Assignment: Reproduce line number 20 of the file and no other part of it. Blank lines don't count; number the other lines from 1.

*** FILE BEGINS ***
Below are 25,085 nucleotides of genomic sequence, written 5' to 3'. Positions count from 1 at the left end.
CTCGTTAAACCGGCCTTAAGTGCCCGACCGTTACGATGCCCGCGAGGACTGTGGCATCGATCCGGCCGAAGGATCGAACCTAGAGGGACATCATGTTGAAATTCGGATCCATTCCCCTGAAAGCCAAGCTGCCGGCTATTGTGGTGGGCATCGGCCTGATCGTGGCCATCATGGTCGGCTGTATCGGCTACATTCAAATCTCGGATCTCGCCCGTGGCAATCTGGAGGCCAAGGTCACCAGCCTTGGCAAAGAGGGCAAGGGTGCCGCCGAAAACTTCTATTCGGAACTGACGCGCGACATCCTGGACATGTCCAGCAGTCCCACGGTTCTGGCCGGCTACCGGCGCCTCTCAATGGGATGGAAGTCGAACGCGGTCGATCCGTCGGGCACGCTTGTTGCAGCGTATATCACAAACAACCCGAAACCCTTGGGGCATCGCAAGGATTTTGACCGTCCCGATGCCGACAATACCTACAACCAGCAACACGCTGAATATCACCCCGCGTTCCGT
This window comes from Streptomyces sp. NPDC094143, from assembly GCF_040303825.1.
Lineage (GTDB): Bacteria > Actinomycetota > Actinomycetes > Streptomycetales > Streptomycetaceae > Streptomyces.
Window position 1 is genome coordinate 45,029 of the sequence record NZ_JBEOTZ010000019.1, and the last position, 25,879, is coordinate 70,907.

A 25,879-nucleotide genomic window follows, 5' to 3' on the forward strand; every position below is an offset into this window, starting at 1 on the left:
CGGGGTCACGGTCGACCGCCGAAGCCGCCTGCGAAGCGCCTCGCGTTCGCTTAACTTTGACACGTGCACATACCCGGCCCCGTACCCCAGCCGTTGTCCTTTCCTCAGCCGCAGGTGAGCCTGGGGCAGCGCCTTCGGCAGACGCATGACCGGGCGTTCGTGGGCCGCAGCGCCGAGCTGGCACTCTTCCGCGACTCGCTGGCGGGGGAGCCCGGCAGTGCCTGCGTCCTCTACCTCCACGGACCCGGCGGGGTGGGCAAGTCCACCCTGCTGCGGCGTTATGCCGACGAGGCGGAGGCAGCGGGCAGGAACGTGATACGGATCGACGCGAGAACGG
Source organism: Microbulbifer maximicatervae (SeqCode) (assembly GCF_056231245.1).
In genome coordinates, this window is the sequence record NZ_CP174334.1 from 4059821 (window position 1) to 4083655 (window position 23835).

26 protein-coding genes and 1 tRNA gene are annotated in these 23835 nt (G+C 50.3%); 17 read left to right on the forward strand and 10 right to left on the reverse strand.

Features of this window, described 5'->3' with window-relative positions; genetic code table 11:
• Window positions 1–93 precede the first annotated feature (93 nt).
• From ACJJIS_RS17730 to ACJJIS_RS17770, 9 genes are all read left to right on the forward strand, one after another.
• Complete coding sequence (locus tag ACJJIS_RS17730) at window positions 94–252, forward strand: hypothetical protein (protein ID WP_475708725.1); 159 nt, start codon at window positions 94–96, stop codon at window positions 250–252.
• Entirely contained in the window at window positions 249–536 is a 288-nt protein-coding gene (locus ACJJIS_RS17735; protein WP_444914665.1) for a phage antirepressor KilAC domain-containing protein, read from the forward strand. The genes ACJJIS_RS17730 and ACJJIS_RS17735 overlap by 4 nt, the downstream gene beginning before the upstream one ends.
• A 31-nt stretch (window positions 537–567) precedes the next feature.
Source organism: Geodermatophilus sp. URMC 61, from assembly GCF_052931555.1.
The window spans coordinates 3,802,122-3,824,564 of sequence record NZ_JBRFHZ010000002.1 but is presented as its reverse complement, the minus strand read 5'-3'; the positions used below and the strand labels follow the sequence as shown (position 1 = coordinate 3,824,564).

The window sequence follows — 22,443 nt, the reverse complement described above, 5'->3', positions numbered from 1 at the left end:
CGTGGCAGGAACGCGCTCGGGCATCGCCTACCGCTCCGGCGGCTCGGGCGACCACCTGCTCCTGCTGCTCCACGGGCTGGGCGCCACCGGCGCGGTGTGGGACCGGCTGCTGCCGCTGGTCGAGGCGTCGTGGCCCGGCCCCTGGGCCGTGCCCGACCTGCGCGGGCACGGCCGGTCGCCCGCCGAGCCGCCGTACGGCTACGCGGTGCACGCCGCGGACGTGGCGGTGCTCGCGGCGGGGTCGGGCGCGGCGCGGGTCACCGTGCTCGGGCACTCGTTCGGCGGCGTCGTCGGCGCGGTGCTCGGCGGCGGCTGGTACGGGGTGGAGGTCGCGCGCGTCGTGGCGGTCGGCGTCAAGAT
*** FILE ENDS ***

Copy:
CGTGGCAGGAACGCGCTCGGGCATCGCCTACCGCTCCGGCGGCTCGGGCGACCACCTGCTCCTGCTGCTCCACGGGCTGGGCGCCACCGGCGCGGTGTGGGACCGGCTGCTGCCGCTGGTCGAGGCGTCGTGGCCCGGCCCCTGGGCCGTGCCCGACCTGCGCGGGCACGGCCGGTCGCCCGCCGAGCCGCCGTACGGCTACGCGGTGCACGCCGCGGACGTGGCGGTGCTCGCGGCGGGGTCGGGCGCGGCGCGGGTCACCGTGCTCGGGCACTCGTTCGGCGGCGTCGTCGGCGCGGTGCTCGGCGGCGGCTGGTACGGGGTGGAGGTCGCGCGCGTCGTGGCGGTCGGCGTCAAGAT